By W. F. Strong The Menger Hotel in San Antonio may boast of hosting more U.S. Presidents than any other hotel in Texas. George H. W. Bush stayed there. Clinton stayed there, as did Reagan. Nixon stayed there. So did Truman and Taft and McKinley. Even Ulysses S. Grant slept there. The most important name…

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Remembering ‘Beneficent Genius’ Bill Wittliff

When I hear the great musical theme of Lonesome Dove, I am immediately grateful to Bill Wittliff because I know we wouldn’t have the deeply treasured miniseries if not for him. We would have Larry McMurtry’s novel for sure, but we would not have Wittliff’s equally brilliant adaptation of that masterwork if not for his…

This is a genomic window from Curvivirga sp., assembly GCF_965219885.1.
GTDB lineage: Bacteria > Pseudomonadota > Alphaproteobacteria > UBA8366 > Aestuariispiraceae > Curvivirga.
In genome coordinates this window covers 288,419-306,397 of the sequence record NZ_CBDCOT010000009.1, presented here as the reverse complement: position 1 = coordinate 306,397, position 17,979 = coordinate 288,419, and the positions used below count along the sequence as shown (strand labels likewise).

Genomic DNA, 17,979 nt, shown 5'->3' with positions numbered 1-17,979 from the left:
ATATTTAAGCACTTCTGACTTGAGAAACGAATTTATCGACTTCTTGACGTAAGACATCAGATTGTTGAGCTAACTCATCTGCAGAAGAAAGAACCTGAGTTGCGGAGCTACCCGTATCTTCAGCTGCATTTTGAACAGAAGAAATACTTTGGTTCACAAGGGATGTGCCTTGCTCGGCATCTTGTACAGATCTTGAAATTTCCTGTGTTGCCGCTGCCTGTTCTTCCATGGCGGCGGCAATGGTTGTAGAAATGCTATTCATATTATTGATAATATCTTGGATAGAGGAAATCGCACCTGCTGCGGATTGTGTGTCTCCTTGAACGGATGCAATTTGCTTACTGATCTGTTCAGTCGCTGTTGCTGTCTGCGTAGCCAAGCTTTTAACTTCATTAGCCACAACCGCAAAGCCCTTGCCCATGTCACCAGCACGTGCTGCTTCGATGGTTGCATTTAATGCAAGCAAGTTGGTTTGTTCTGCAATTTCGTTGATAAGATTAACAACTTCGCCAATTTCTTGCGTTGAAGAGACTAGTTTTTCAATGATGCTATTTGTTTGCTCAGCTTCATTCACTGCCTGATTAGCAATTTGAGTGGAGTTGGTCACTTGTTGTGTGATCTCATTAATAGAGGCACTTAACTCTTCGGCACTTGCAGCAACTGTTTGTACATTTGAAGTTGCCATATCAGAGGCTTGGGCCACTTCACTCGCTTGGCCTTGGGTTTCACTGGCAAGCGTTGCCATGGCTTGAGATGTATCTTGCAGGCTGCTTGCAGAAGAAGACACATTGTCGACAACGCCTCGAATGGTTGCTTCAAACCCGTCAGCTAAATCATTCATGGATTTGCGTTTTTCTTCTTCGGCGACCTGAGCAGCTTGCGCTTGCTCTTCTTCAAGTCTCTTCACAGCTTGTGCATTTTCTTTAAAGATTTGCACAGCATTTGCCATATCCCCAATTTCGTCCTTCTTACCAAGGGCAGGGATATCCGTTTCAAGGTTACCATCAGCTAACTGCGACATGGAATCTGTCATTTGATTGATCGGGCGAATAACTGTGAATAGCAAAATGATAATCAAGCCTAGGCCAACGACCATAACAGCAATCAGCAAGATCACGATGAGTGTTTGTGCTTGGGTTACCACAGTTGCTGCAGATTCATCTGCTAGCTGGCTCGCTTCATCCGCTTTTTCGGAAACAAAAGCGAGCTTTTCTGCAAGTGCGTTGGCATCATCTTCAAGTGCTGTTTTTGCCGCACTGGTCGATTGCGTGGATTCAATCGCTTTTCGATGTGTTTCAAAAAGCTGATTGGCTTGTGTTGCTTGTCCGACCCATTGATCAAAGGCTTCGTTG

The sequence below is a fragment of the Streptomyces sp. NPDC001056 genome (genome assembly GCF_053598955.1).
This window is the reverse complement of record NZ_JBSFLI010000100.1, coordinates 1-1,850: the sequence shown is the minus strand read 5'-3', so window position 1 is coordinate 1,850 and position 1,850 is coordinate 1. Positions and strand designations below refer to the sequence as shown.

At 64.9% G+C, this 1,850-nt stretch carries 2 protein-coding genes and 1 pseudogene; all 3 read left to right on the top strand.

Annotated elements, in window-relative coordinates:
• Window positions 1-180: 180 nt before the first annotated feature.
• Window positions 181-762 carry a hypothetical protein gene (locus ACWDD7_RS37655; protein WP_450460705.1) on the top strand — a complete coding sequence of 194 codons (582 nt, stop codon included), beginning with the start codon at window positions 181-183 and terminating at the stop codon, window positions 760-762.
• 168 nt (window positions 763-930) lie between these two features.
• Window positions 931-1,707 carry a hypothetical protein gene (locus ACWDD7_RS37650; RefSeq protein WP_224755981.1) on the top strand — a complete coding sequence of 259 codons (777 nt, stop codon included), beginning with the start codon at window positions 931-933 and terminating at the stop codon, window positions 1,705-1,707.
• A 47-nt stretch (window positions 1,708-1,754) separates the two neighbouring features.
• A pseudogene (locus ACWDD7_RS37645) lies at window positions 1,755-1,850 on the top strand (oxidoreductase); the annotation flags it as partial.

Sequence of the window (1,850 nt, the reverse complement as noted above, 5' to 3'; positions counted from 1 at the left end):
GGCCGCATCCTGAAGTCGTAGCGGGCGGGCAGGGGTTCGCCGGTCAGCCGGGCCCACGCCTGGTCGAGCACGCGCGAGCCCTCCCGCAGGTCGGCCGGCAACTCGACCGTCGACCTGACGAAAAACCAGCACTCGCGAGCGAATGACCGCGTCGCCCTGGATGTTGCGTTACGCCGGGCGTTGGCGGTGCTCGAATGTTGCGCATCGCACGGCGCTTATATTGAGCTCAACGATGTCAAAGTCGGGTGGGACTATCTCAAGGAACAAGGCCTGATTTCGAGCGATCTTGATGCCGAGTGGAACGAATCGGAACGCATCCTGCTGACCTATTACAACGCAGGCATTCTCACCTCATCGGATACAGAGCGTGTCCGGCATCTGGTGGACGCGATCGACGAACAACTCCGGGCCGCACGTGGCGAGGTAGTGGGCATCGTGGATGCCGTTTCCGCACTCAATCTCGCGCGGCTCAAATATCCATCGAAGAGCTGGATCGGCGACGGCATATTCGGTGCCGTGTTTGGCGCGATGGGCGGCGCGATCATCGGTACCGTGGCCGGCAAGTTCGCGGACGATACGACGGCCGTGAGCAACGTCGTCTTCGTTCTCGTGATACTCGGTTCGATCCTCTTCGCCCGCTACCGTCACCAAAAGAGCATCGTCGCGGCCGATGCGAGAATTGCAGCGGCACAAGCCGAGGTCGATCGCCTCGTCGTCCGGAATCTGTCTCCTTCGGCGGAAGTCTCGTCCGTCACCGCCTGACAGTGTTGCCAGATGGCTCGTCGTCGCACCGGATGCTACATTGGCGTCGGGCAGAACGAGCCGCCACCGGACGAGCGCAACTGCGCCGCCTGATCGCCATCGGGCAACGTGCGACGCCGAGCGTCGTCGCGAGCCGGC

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Gene Ammons

Eugene “Jug” Ammons AKA “The Boss” was a tenor saxophonist known for his bold, R&B-soul sound. His vast discography as a bandleader and occasional sideman stretch from the 1950s to the 1970s. In this episode of Liner Notes, Rabbi Neil Blumofe discusses the legacy of Gene Ammons.

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King Pleasure

Clarence “King Pleasure” Beeks was a fronting vocalist and early innovator of the “vocalese” style, whose discography spanned two decades in the mid twentieth century. In this edition of Liner Notes, jazz historian and Rabbi Neil Blumofe discusses the career and influence of King Pleasure.

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What’s In A Name – The Rio Grande Valley